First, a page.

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When a Chinese vase that might be barely a century old fetched $18 million recently at a Sotheby’s auction in New York—obliterating its pre-sale estimate of just $1,000—that was surely based on inflation fears and money printing by the Federal Reserve.

Conversely, when the sale of a much more esteemed ceramics collection failed to live up to the hype Thursday night in Hong Kong, clearly worries about slowing economic growth were to blame, exacerbated by Chinese monetary tightening.

I jest, of course. In fact, the record-breaking New York sale late last month is part of a conspicuous consumption boom that has made China the world’s biggest art market.

The trend is rooted in Beijing's mercantilist policies, which flood the country with the surplus dollars from its chronic trade surplus with the US. This is easy money made in China, not at the Fed. Better that this froth should be absorbed by trophy art and gold, which no one truly needs, than by the price of crude, corn, or copper.

Meanwhile, the wares on sale in Hong Kong may not have been gaudy enough to excite the nouveau riche Chinese buyers.

Even though we can now track hundreds of disparate markets, our understanding of those movements tends to be simplistic. Just because we know how zinc and cocoa fared today, it doesn’t mean the traders of those commodities share our preoccupations.

I bring this up because not a day goes by that oil doesn’t rise because of fighting in Libya and Middle East unrest. To read the news, you’d never know that the global trade in the most common energy source could depend on any other factors.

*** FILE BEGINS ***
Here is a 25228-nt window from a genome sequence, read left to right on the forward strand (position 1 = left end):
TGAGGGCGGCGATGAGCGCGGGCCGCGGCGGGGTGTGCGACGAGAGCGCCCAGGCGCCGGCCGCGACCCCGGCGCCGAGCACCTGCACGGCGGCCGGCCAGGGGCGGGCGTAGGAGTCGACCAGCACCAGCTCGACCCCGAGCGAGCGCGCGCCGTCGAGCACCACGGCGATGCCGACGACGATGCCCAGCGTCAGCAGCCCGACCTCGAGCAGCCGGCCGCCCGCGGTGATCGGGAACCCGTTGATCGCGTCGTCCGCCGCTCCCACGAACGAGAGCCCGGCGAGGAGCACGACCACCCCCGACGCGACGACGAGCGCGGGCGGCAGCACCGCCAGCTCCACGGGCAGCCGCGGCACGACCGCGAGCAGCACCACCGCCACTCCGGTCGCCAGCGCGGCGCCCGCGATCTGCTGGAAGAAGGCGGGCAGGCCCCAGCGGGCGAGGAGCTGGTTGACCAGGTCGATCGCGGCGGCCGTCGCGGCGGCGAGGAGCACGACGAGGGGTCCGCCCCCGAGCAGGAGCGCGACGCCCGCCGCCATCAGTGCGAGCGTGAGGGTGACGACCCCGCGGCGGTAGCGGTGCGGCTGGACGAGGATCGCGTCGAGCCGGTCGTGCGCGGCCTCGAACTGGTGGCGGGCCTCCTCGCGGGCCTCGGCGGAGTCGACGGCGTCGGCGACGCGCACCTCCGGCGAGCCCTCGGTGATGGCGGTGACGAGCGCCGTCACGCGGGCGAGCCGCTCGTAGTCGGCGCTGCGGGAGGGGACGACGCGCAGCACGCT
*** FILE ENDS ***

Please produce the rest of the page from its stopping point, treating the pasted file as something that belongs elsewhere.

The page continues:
In fact, high oil prices might have something to do with the fact that Chinese oil consumption rose 13% last year, was recently up 9% year-over-year, and is expected to rise another 6% in the next year. And then there’s the fact that, despite such blistering growth, China still uses nine times less crude per capita than the US, and much less than Taiwan or Korea used at a comparable stage of development.

Similarly, rising copper prices might have something to do with the fact that Chinese copper consumption per capita is about a third of that seen in the more advanced Asian economies. In fact, several mining giants have said recently that output won’t keep up with growing Chinese demand this year.

So there is a single common explanation for the rising prices of crude, copper, and Chinese vases after all. But it has little to do with the Federal Reserve—and everything to do with the fact that China, India, Brazil, and a host of other nations are growing richer relative to the developed world, and closer to claiming their fair share of natural resources and bragging rights.

This secular trend can only be expressed in the decline of the dollar relative to their domestic currencies and relative to the stuff everyone wants, from art to zinc. It’s why the bull market in commodities resumed, full bore, after the crash caused by the last cyclical downturn.

As for Chinese equities, I don’t know whether they’re in a secular bear market. I do know that, according to MSCI Barra, they’ve returned 14% annually over the last ten years, which looks more like a secular bull to me. The Shanghai Composite is also up 7% year-to-date, slightly ahead of the S&P 500, and has recently assumed a bullish posture above all the usual moving averages.

To believe that China’s economic ceiling is anywhere near where it is today, you’d have to think that it’s doomed to stay much poorer than almost all its Asian trading partners, much less the US. I happen to believe it will shrink the wealth gap over time.

That’s bullish for unusually cheap Chinese stocks, and for commodity prices that still don’t fully reflect future demand from emerging markets.

Disclosure: I own the shares of Freeport McMoran (FCX), a grains ETN (JJG) and Spreadtrum Communications (SPRD), a Chinese chip maker.

Source: China's Commodity Feast Far From Over